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lect6_exp25b_notes - Separation of Group II Cations The...

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Unformatted text preview: Separation of Group II Cations The group II cations are separated from all other cations by forming acid insoluble sulfide salts. Pb2+ Bi3+ Cu2+ Sb3+/Sb5+ Pb2+(aq) + 2HS−(aq) ↔ PbS(s) + H+(aq) (s) (aq) Sn2+/Sn4+ 2Bi3+(aq) + 3HS−(aq) ↔ Bi2S3(s) + 3H+(aq) Cu2+(aq) + HS−(aq) ↔ CuS(s) + H+(aq) (aq) (s) (aq) SnCl62−(aq) + 2HS−(aq) ↔ SnS2(s) + 4H+(aq) + 6Cl−(aq) (aq) 2SbCl6−(aq) + 5HS−(aq) ↔ Sb2S5(s) + 5H+(aq) + 12Cl−(aq) (aq) 2SbCl Chemistry 123 – Dr. Woodward Pb2+, Bi3+, Cu2+, Sb3+, Sb5+, Sn2+, Sn4+ HNO3 acts as an oxidizing agent Cl− acts as a complexing agent HNO3 + HCl (Aqua regia) Pb2+, Bi3+, Cu2+, SbCl61−, SnCl62− CH3CSNH2 (thioacetamide) decomposes on heating to give ~0.10 M H2S(aq) Removes excess acid, be careful not to overdo it. Evaporate to a paste HNO3 CH3CSNH2, heat PbS (black), Bi2S3 (dark brown), CuS (black), Sb2S5 (orange), SnS2 (yellow) NaOH Copper subgroup PbS, Bi2S3, CuS SnS2 & Sb2S5 are amphoteric Antimony subgroup SbS43−,CSbO43−,123 – 43−, SnO43− hemistry SnS Dr. Woodward Sulfide precipitation, pitfalls 1. If you overheat while evaporating to a paste some cations can vaporize (Sn & Sb) or the entire solid can pop out of the crucible. 2. We generate H2S from thioacetamide by heating CH3CSNH2 + 2H2O → CH3COO− + NH4+ + H2S If you heat to rapidly or much above 80 °C H2S will bubble out of solution and there won’t be enough to fully precipitate the cations. 3. The nitrate ion (NO3−) is an oxidizing agent. If the nitrate ion concentration is too high it can oxidize sulfide to elemental sulfur, which is a pale yellow to yellow-white solid. 3H2S(aq) + 2NO3−(aq) + 2H+(aq) → 3S(s) + 2NO(g) + 4H2O(l) Chemistry 123 – Dr. Woodward 1 Copper Subgroup PbS, Bi2S3, CuS HNO3 + heat Heat to remove HNO3 and excess acid (sulfates become more soluble in strong acid). Sulfur Pb2+, Bi3+, Cu2+ Pale yellow ppt discard H2SO4 + heat PbSO4(s) Dense white fumes of SO3 (a choking toxic gas that forms from decomposition of SO42ions) start to come off when you’ve heated long enough Bi3+, Cu2+ White ppt At this point there may not be much liquid left, so you will have to add water to make sure the ppt doesn’t dissolve. Chemistry 123 – Dr. Woodward Copper Subgroup PbS, Bi2S3, CuS HNO3 + heat Sulfur The blue-green color of Cu2+ in solution, and later the violetblue color of Cu(NH3)42+ are a clear giveaway for the presence of Cu2+ Pb2+, Bi3+, Cu2+ Pale yellow ppt discard H2SO4 + heat PbSO4(s) Bi3+, Cu2+ White ppt Conc. NH3(aq) NH3 + H2O ↔ NH4+ + OH− Bi(OH)3(s) Cu(NH3)42− White ppt Blue-violet123 – Dr. Woodward Chemistry solution Antimony Subgroup SbS43−, SbO43−, SnS43−, SnO43− Colorless solution Neutralize with 3M HCl & react with thioacetamide Sb2S5 - orange SnS2 - yellow Sb2S5(s), SnS2(s) 12M HCl & heat Colorless solution SbCl6−, SnCl62− Split into two equal parts for confirming tests Antimony tests Tin tests Chemistry 123 – Dr. Woodward 2 Confirmation of Antimony SbCl6−, SnCl62− Add oxalic acid, H2C2O4, the oxalate ion C2O42− forms a stable complex with Sn4+, which sequesters it from further reaction SnCl62−(aq) + 3C2O42− ↔ Sn(C2O4)32−(aq) + 6Cl− Next add thioacetamide CH3CSNH2 and heat to reacts with Sb5+ Sb2S5 (orange ppt) What other precipitates could form? Chemistry gray-brown SnS2 is yellow, SnS is123 – Dr. Woodward Confirmation of Tin SbCl6−, SnCl62− Add iron (as a nail) and NaOH. The iron acts as a reducing agent. The antimony is taken out of solution by reduction to its elemental form. SnCl62−(aq) + Fe(s) + 5OH− ↔ Sn(OH)3−(aq) + Fe(OH)(s) + 6Cl−(aq) 2SbCl6−(aq) + 5Fe(s) ↔ 2Sb(s) + 5Fe2+(aq) + 12Cl−(aq) Centrifuge to remove the solids, and mix the decantate with Bi(OH)3, which triggers a redox reaction between Bi3+ and Sn2+ 2Bi(OH)3 + 3Sn(OH)3− + 3OH− ↔ 2Bi(s) + 3Sn(OH)62−(s) Observation of black precipitate Chemistry 123 – Dr. Woodward confirms the presence of tin. Example Problem 1. 2. 3. 4. 5. 6. 7. The group II pretreatment followed by addition of thioacetamide and heating forms a dark precipitate. NaOH solution is added to the precipitate. The dark precipitate (A) is separated from a colorless solution (B). Precipitate A is treated with 3 M HNO3 which caused it to dissolve to form a light blue solution. H2SO4 was added and the mixture heated. There was no precipitate. NH3 was added which led to the formation of a gelatinous precipitate, while the solution became deep blue in color. When solution B (from step 2) was neutralized with 3 M HCl an orange-red precipitate was formed. The orange-red precipitate was dissolved in 12 M HCl, an iron nail and NaOH were added. The decantate was separated and added to Bi(OH)3. No reaction was observed. Which group II ions are present? Which are absent? Which are undetermined? Chemistry 123 – Dr. Woodward 3 ...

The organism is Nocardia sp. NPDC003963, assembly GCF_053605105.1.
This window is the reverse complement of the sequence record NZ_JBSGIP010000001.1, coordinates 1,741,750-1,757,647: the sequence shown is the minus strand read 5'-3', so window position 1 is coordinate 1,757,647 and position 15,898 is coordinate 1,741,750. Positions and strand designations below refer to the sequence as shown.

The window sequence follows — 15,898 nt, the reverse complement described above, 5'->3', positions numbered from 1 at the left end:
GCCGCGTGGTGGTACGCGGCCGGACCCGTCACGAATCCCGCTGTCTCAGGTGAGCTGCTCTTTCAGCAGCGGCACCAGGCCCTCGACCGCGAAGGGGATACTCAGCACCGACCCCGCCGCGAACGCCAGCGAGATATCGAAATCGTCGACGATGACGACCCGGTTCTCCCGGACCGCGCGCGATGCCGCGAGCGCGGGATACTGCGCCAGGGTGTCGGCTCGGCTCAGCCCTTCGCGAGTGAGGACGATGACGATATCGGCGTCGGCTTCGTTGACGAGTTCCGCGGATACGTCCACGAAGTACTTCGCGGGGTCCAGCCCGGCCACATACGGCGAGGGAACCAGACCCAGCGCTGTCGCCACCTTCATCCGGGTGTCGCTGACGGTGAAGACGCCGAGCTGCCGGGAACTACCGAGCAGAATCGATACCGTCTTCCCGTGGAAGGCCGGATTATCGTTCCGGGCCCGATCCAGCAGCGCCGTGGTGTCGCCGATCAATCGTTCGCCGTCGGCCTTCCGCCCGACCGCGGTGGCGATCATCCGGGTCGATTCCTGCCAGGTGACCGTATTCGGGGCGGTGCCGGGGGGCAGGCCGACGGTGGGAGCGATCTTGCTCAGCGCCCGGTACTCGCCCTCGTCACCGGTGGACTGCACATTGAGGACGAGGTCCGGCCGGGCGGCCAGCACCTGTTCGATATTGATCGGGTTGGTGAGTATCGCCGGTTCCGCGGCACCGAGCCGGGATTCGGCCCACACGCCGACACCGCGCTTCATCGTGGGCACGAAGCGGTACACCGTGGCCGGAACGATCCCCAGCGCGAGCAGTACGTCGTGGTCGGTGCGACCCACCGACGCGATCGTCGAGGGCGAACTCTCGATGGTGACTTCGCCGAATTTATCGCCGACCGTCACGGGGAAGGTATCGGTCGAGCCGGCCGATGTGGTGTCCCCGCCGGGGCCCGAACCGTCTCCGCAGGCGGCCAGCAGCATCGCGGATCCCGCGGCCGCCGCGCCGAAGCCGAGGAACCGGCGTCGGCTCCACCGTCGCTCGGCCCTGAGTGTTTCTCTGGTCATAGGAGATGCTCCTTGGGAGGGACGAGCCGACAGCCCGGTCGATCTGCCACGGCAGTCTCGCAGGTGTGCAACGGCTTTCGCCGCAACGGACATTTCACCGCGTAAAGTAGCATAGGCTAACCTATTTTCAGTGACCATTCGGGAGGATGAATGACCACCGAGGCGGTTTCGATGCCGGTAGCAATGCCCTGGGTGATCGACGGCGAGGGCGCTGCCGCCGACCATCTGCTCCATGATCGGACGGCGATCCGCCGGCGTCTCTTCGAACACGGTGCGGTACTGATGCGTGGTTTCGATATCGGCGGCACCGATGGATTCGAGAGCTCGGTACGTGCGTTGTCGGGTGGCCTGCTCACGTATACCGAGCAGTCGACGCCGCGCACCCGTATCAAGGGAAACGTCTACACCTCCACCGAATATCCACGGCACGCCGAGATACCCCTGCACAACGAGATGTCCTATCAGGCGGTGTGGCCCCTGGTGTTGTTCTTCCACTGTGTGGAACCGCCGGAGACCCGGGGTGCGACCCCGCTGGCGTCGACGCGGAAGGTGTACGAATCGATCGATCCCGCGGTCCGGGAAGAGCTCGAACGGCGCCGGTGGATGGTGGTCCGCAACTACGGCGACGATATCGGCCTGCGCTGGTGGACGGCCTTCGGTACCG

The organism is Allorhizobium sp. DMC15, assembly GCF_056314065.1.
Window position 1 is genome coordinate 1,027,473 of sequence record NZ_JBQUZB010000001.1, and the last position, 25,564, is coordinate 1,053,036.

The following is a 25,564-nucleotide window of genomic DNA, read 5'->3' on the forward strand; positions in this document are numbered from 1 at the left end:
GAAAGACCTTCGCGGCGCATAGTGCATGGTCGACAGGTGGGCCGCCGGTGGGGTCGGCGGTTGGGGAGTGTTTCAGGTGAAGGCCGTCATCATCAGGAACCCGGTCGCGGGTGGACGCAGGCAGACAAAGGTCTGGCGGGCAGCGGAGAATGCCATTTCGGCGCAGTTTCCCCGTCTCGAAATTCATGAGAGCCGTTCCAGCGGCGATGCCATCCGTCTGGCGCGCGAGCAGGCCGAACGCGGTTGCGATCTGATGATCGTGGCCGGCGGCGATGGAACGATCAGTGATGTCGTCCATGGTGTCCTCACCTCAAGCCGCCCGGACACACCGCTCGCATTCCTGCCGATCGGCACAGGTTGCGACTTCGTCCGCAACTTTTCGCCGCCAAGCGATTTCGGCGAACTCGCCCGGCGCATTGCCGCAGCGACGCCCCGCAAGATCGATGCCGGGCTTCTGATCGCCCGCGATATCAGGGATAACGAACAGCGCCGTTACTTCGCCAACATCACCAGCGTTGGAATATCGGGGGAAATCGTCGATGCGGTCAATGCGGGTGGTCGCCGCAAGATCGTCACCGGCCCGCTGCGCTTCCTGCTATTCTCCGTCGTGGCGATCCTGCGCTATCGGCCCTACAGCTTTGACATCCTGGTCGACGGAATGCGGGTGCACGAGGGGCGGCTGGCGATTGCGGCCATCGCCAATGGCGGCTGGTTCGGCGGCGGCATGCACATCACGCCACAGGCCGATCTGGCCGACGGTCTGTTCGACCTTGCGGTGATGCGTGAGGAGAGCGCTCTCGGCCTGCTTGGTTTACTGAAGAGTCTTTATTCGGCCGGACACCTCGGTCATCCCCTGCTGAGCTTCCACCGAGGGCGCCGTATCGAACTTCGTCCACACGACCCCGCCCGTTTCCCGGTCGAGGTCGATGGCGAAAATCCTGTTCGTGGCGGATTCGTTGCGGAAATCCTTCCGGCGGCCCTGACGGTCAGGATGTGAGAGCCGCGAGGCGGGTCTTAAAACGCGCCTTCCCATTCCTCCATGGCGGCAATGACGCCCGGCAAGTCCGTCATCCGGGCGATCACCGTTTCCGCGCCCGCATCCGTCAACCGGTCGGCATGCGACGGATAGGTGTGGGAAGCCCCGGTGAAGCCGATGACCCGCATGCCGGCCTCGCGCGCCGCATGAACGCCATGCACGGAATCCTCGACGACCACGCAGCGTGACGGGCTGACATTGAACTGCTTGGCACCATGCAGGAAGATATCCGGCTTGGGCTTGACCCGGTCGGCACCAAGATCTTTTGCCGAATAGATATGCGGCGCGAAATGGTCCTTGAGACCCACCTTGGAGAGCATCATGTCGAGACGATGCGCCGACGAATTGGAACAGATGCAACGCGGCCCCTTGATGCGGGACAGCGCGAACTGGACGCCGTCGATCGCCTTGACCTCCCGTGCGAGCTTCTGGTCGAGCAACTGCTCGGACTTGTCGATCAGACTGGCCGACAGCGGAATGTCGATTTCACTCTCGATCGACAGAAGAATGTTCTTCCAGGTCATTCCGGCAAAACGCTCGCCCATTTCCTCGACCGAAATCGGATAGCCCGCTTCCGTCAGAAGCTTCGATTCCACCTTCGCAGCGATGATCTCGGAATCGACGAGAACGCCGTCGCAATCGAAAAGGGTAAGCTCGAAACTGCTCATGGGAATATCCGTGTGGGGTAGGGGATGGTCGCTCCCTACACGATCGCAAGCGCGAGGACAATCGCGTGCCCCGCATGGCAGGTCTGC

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This note was uploaded on 06/03/2011 for the course CHM 123 taught by Professor Woodward during the Spring '08 term at Ohio State.

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